The reason I picked up The Secret of Chanel No. 5: The Intimate History of the World’s Most Famous Perfume is that I really enjoyed Mazzeo’s book The Hotel on Place Vendome.
One of the stories told in The Hotel on Place Vendome provides an insight into the life of Coco Chanel and a brief glimpse into the history of her famous perfume – both left me interested enough to want to read a little bit more about both subjects – even tho I am not impressed by either Chanel or her perfume.
The Secret of Chanel No. 5 is a very detailed account of how the perfume was created, the people involved in the process, and the myths and legends associated with it – such as it’s origins. Somewhat surprisingly, Coco Chanel herself only seems to play a surprisingly minor role in the story of the perfume which predates the rise of Chanel as a fashion icon.
Unfortunately, there were two aspects that just did not work for me with The Secret of Chanel No. 5:
For one, whilst some of the writing reveals details of Mazzeo’s research in an engaging style, she lapses into what seems to be a fictionalised or hypothetical account when describing the motivations of some of the people involved in the story. As this is supposed to be non-fiction, it grates on me when Mazzeo describes what individual people have felt or thought or sensed when it is doubtful that any of this could be corroborated by factual sources. I’m sure Mazzeo has done a lot of research when writing this book. However, when she presents her own interpretations or hypotheses as the thoughts or emotions of the people she writes about, she diminishes the credibility of her work.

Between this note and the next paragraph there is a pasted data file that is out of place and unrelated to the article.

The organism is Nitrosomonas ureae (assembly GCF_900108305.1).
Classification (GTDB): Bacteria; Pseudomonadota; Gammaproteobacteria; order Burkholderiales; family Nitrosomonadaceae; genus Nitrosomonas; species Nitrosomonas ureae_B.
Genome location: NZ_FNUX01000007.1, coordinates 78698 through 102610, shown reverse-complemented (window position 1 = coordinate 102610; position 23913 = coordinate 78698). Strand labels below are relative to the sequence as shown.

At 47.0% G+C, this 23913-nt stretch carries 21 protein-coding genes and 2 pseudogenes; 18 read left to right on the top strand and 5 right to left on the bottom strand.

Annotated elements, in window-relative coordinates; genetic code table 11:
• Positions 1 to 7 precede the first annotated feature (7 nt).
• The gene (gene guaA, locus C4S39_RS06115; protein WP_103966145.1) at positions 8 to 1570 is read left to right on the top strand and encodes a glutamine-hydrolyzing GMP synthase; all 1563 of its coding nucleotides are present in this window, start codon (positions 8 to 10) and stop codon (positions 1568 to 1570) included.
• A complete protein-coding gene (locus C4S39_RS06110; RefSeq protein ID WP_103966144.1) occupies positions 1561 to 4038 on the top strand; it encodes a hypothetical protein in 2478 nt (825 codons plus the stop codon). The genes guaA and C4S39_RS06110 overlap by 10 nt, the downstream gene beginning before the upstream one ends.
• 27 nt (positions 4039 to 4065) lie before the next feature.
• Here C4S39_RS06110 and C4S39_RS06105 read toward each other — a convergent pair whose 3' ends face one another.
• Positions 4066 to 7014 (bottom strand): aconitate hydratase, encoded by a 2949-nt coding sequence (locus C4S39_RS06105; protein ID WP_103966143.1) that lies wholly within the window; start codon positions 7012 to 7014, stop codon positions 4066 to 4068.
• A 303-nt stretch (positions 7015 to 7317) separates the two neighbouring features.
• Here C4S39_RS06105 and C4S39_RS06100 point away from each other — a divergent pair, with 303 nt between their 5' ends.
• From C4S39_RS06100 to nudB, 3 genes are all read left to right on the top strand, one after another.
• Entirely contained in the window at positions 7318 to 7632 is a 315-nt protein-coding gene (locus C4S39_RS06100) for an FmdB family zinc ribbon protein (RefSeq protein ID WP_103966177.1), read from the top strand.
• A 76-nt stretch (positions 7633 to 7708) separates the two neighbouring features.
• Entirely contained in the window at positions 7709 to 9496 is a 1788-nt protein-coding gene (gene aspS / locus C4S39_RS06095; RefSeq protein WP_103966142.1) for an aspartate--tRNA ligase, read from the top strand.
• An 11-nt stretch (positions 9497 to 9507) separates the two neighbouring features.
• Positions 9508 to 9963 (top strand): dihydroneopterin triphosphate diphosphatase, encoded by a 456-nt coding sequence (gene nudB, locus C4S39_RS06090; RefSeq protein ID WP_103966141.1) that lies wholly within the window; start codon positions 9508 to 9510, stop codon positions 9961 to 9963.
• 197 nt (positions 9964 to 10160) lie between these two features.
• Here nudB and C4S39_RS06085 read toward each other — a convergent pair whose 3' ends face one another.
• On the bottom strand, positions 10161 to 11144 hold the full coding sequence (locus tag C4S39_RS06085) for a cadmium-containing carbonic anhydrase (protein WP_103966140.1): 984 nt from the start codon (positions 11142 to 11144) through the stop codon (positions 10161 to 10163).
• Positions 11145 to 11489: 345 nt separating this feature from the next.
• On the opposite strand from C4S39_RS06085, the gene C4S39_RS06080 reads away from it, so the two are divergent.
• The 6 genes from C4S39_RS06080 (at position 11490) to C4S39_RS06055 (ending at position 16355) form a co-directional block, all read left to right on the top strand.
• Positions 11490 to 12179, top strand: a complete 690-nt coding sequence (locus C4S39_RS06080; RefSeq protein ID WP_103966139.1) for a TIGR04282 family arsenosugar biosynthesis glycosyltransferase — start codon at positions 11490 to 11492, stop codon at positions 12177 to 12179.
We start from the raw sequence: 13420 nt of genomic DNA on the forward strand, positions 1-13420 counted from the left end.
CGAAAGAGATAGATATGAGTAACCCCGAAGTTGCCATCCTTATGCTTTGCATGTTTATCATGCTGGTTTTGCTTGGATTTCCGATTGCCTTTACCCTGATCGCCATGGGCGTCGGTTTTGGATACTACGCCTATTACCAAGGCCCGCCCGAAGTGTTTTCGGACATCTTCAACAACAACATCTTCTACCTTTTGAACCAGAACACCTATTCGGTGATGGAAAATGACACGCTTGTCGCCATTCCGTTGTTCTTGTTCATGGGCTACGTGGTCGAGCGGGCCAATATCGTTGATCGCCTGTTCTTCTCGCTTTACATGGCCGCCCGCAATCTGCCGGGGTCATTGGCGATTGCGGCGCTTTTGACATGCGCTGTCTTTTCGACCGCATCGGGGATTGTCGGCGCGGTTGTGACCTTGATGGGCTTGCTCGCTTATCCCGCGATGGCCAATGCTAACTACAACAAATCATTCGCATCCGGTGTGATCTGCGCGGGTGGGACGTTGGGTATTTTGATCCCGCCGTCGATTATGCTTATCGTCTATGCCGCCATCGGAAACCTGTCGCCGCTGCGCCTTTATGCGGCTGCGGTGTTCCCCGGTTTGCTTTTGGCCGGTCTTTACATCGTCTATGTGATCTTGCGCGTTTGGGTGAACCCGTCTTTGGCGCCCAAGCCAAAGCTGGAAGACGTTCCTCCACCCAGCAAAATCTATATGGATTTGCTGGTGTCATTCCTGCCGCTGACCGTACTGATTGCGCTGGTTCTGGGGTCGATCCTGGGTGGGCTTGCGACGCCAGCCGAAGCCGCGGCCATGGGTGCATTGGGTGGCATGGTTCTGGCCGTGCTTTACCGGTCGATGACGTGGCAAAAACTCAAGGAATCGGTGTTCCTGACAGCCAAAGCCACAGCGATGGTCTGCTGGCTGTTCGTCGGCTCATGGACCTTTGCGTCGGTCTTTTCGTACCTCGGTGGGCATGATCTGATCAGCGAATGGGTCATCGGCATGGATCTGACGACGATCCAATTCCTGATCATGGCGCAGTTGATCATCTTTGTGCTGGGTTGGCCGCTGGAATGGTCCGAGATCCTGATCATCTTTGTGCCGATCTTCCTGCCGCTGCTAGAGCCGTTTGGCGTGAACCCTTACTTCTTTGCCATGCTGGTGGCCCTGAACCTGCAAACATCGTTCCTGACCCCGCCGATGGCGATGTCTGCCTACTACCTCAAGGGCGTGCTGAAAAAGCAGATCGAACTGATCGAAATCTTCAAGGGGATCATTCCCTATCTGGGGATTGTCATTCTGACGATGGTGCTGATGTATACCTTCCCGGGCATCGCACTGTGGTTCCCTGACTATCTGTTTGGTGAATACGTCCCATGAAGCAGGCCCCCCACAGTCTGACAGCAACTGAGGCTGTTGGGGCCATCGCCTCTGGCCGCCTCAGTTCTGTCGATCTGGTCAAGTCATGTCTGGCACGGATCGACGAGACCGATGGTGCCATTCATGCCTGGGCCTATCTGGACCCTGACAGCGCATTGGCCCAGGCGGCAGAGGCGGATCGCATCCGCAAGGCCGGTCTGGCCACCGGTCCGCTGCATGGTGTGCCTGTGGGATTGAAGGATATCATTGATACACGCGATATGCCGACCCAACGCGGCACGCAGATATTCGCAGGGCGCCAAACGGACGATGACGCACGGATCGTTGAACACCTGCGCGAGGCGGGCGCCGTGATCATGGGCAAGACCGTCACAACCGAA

The second aspect that did not work for me was the repetitious nature of some of Mazzeo’s over-blown descriptions of the subject matter. In essence, some of the descriptions of the perfume read like they could have come straight out of an advertisement. This is in contradiction to the effort of the book, which is to demystify the legendary status that this particular product has achieved over the decades.
However, I must admit that it did make me smile to think about how the book was trying to deconstruct a the brand of Chanel No. 5 but using generic “sales-speak”. I’m just not sure that the irony was intended by the author in this case.